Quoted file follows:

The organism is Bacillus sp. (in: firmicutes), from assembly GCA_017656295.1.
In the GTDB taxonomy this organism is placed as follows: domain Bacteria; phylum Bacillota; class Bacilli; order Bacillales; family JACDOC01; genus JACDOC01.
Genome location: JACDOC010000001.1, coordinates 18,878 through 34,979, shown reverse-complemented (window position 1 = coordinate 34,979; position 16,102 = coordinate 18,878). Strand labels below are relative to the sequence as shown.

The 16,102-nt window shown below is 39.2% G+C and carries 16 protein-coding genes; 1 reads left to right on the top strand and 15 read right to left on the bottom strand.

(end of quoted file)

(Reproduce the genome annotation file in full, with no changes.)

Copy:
The organism is Bacillus sp. (in: firmicutes), from assembly GCA_017656295.1.
In the GTDB taxonomy this organism is placed as follows: domain Bacteria; phylum Bacillota; class Bacilli; order Bacillales; family JACDOC01; genus JACDOC01.
Genome location: JACDOC010000001.1, coordinates 18,878 through 34,979, shown reverse-complemented (window position 1 = coordinate 34,979; position 16,102 = coordinate 18,878). Strand labels below are relative to the sequence as shown.

The 16,102-nt window shown below is 39.2% G+C and carries 16 protein-coding genes; 1 reads left to right on the top strand and 15 read right to left on the bottom strand.